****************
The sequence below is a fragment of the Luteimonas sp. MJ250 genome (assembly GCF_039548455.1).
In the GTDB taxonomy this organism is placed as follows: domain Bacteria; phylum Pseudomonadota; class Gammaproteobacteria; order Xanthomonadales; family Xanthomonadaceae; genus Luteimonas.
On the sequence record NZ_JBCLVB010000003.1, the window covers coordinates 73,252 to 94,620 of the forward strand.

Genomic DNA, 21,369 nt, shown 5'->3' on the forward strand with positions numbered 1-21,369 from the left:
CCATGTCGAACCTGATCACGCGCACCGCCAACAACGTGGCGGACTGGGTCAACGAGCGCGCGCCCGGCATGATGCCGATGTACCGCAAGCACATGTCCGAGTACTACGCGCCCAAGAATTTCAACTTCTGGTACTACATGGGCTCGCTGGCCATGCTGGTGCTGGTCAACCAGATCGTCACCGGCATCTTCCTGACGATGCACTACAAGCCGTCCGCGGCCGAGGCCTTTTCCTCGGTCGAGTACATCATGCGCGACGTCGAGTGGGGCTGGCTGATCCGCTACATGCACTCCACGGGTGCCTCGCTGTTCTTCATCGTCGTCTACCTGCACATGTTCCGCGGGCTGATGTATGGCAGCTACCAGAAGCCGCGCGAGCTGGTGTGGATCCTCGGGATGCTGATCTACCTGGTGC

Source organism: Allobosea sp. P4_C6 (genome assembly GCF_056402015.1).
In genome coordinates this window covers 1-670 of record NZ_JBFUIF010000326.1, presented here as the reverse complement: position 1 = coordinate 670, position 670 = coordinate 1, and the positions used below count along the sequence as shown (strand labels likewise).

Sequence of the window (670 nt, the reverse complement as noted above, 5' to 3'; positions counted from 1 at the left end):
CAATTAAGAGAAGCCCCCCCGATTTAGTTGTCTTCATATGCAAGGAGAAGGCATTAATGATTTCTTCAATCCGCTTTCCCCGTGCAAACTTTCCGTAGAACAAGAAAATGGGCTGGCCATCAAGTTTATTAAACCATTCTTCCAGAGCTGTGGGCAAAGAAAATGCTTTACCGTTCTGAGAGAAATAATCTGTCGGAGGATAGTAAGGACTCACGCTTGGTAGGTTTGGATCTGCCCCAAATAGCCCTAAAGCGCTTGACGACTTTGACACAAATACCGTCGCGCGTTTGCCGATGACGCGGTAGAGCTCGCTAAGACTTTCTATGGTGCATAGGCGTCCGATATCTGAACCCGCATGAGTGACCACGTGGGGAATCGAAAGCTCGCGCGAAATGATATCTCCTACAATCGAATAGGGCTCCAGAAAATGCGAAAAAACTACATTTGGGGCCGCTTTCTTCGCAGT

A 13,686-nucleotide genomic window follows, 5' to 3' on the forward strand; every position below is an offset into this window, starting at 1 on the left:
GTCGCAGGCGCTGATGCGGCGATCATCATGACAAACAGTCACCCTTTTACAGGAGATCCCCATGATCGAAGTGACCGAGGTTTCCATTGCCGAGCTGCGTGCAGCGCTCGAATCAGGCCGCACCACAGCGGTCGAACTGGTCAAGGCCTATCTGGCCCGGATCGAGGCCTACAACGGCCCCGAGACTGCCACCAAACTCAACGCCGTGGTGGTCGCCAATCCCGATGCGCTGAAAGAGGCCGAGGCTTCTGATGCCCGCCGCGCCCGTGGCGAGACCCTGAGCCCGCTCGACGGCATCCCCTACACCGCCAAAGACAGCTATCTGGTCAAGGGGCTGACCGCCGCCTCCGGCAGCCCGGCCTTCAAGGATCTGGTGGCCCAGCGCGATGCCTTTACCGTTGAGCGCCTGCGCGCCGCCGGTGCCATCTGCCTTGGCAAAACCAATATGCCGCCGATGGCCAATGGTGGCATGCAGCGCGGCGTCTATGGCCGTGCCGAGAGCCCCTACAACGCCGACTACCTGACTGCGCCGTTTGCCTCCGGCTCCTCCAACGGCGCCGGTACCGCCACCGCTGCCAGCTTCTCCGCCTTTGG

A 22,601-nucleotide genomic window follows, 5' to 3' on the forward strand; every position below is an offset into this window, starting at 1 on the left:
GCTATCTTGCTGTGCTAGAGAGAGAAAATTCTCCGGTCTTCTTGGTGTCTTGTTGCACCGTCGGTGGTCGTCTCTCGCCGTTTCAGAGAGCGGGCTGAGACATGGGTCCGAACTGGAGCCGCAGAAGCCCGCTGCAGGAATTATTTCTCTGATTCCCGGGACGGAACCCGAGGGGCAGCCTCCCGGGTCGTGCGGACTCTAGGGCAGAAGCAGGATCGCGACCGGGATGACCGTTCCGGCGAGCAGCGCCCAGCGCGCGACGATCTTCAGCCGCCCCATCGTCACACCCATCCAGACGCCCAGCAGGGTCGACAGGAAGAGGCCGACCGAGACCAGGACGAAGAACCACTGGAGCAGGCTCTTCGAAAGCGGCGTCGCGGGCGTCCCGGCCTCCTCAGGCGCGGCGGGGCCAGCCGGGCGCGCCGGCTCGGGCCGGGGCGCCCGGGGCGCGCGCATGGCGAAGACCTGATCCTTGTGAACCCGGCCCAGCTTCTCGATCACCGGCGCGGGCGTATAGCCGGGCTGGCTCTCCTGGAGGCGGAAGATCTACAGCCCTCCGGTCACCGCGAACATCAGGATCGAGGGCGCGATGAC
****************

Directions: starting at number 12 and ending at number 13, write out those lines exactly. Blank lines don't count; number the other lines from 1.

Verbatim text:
A 22,601-nucleotide genomic window follows, 5' to 3' on the forward strand; every position below is an offset into this window, starting at 1 on the left:
GCTATCTTGCTGTGCTAGAGAGAGAAAATTCTCCGGTCTTCTTGGTGTCTTGTTGCACCGTCGGTGGTCGTCTCTCGCCGTTTCAGAGAGCGGGCTGAGACATGGGTCCGAACTGGAGCCGCAGAAGCCCGCTGCAGGAATTATTTCTCTGATTCCCGGGACGGAACCCGAGGGGCAGCCTCCCGGGTCGTGCGGACTCTAGGGCAGAAGCAGGATCGCGACCGGGATGACCGTTCCGGCGAGCAGCGCCCAGCGCGCGACGATCTTCAGCCGCCCCATCGTCACACCCATCCAGACGCCCAGCAGGGTCGACAGGAAGAGGCCGACCGAGACCAGGACGAAGAACCACTGGAGCAGGCTCTTCGAAAGCGGCGTCGCGGGCGTCCCGGCCTCCTCAGGCGCGGCGGGGCCAGCCGGGCGCGCCGGCTCGGGCCGGGGCGCCCGGGGCGCGCGCATGGCGAAGACCTGATCCTTGTGAACCCGGCCCAGCTTCTCGATCACCGGCGCGGGCGTATAGCCGGGCTGGCTCTCCTGGAGGCGGAAGATCTACAGCCCTCCGGTCACCGCGAACATCAGGATCGAGGGCGCGATGAC